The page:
KINGWOOD — The Preston County Commission unanimously voted to reimburse the county’s EMS services the cost of workers compensation in 2020 using CARES funding.
In total, $70,036 will be distributed to Union, Terra Alta, KAMP and Bruceton Mills ambulance services after proof is received the 2020 workers compensation was paid.
The money is the first allocation to the county’s EMS service using CARES funding. Preston County received about $922,000 and several times the commission has discussed spending at least $400,000 to increase the capabilities of the county’s ambulance squads.
There was some confusion between the commissioners about the purpose of the funds but they will not be tied to a specific use, such as paying for future workers’ compensation.
“It was our intent to try to take care of them some way and also the EMS advisory board, I mean, that was one of their recommendations to pay the workers comp and everyone seemed to be of the opinion that was probably a good place to start to give them some relief,” Commission President Don Smith said.
The only other earmarking of the money on Tuesday was in the form of an additional $130 for the county assessor’s office to cover the increased quote for previously approved laptops.
“I have rolled around with an idea in my mind about what I want to allocate to fire departments and I would probably feel pretty confident making a motion to move it forward but what I’m not confident in is what we’re going to continue to do for EMS,” Commissioner Samantha Stone said. “And so I don’t want to overspend in one if we need a certain amount for the other. I think they kind of go hand in hand.”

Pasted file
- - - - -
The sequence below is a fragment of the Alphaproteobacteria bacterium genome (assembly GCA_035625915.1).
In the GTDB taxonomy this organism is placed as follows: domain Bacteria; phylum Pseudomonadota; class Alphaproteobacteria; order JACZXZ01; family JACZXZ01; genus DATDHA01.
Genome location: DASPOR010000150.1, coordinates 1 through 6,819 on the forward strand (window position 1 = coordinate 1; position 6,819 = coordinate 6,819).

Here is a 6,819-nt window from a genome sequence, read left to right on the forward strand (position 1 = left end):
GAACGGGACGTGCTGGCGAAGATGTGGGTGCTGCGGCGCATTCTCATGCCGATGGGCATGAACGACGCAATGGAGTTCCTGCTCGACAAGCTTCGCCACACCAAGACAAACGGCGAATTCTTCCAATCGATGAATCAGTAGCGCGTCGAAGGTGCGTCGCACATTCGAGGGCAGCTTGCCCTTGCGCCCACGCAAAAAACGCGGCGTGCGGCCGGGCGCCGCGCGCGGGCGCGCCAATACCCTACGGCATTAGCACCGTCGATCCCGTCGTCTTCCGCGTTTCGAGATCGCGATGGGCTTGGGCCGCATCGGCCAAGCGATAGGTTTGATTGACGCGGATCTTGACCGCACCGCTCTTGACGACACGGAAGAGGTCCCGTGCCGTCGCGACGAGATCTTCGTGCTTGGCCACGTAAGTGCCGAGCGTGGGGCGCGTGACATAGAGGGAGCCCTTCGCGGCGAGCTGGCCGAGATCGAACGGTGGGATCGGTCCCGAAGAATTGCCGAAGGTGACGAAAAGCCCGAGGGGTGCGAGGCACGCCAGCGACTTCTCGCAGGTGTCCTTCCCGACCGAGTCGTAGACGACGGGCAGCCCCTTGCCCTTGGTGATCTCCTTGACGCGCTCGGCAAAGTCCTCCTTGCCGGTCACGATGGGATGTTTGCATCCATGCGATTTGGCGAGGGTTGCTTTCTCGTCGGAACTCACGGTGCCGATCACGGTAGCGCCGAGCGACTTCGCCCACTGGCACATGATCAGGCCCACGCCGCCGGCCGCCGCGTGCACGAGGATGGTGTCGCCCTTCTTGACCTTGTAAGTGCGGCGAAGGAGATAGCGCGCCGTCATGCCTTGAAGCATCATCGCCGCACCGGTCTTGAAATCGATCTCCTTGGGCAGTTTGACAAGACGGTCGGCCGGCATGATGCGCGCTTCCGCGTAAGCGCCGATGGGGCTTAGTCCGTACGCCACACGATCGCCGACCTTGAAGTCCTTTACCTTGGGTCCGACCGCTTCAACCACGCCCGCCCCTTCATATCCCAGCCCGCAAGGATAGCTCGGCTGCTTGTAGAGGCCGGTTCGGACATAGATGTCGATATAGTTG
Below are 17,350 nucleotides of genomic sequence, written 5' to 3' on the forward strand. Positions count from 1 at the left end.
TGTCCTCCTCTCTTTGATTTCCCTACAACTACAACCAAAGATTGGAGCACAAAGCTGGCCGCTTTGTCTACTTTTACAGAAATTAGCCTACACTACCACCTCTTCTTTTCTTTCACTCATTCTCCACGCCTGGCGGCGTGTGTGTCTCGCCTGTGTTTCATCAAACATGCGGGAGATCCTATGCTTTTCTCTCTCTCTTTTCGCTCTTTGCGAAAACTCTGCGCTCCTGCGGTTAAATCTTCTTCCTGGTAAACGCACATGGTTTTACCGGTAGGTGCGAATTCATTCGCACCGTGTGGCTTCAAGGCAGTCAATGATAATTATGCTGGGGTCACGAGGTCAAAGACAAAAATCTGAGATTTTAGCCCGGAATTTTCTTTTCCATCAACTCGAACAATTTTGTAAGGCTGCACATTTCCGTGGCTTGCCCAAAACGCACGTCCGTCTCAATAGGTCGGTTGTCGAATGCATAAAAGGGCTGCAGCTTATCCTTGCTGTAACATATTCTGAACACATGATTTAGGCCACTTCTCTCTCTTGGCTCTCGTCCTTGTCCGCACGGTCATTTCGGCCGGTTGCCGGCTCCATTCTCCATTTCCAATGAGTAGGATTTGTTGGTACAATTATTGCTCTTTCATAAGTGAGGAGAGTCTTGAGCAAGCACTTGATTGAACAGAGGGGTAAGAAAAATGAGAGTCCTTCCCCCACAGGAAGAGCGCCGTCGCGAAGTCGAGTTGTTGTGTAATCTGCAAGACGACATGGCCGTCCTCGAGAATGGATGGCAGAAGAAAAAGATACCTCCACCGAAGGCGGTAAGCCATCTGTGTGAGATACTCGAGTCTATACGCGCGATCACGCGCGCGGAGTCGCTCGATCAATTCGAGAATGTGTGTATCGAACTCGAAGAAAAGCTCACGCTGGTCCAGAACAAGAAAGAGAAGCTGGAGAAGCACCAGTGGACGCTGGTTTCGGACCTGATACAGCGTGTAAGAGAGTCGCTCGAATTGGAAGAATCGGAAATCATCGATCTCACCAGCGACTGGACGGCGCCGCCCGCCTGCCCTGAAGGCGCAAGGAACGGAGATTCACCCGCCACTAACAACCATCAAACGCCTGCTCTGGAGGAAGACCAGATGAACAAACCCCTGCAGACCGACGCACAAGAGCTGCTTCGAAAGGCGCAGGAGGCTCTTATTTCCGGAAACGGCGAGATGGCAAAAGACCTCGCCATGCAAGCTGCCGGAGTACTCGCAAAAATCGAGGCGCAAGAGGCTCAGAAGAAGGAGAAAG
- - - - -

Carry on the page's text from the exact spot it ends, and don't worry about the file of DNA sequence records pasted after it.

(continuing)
The commission has multiple other requests for CARES funds, including from county parks and recreation, the volunteer fire departments, and for two additional police cruisers.
A new possibility for CARES money, or possibly money from the American Recovery Plan Act, was put forth Tuesday by Friends of Cheat Executive Director Amanda Pitzer.
Pitzer said over her 10 years with Friends of Cheat she’s asked for a lot of things, but never money — until now.
Going into 2022 the organization’s budget is projected to double with a total projected revenue of $3.7 million — of which $3 million will be spent on projects, Pitzer said. The organization’s payroll has grown to $317,000 with a sixth full time employee added this year.
“We’re in a really good position to keep implementing these projects with success,” Pitzer said. “And we could use your help to carry some of these over the finish line.”
The first project FOC requested funding for is $12,000 in matching funds for a Cheat River Rail-Trail Trailhead. The $12,000 local match will unlock an additional $48,000 in funding from the West Virginia Division of Highways. The WVDOH Recreational Trails Program also has contributed $247,500 and FOC has contributed $37,500 to the project.
The trail head is also being funded with $750,000 from the West Virginia Department of Environmental Protection and the total estimated cost is $997,500 according to a handout provided by FOC.
“This is part of our larger rail-trail project, an 8 mile rail-trail that’s going to be along the Cheat River between Rowlesburg and Kingwood. And the trailhead is a piece of property that we own, the former Preston Cycle preparation plant,” Associate Director Owen Mulkeen said.
The project has already been greenlit — environmental due diligence has been done and the notice to proceed has been issued, according to the handout.
Smith said, in his opinion, a million dollar project for $12,000 seemed like a good bang for the buck.